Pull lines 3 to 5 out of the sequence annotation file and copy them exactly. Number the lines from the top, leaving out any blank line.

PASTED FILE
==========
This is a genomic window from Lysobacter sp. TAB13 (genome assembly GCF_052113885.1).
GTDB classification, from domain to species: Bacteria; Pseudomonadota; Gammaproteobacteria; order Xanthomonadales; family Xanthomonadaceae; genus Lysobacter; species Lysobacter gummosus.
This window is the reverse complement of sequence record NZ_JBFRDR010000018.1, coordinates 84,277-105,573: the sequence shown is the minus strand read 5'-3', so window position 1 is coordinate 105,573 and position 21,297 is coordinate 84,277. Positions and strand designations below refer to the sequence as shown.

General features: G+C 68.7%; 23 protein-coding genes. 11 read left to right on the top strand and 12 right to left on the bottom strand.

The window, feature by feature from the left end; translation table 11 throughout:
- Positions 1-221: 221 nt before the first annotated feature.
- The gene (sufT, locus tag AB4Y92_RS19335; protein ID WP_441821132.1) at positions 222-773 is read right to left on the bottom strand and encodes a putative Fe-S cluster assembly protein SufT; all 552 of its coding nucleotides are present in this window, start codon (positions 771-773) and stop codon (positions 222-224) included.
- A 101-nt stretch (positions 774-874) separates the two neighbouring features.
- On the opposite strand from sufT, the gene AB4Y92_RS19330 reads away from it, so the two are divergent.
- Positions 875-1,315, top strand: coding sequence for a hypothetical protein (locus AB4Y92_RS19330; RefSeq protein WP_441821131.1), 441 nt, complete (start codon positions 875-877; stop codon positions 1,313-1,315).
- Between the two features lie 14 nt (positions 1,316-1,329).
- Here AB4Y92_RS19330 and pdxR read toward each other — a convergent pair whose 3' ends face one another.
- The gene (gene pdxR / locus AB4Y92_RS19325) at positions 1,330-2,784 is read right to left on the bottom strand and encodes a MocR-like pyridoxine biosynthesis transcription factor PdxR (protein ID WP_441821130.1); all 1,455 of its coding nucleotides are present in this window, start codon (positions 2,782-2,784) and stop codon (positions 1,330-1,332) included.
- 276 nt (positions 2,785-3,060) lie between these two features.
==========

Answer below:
This window is the reverse complement of sequence record NZ_JBFRDR010000018.1, coordinates 84,277-105,573: the sequence shown is the minus strand read 5'-3', so window position 1 is coordinate 105,573 and position 21,297 is coordinate 84,277. Positions and strand designations below refer to the sequence as shown.

General features: G+C 68.7%; 23 protein-coding genes. 11 read left to right on the top strand and 12 right to left on the bottom strand.

The window, feature by feature from the left end; translation table 11 throughout: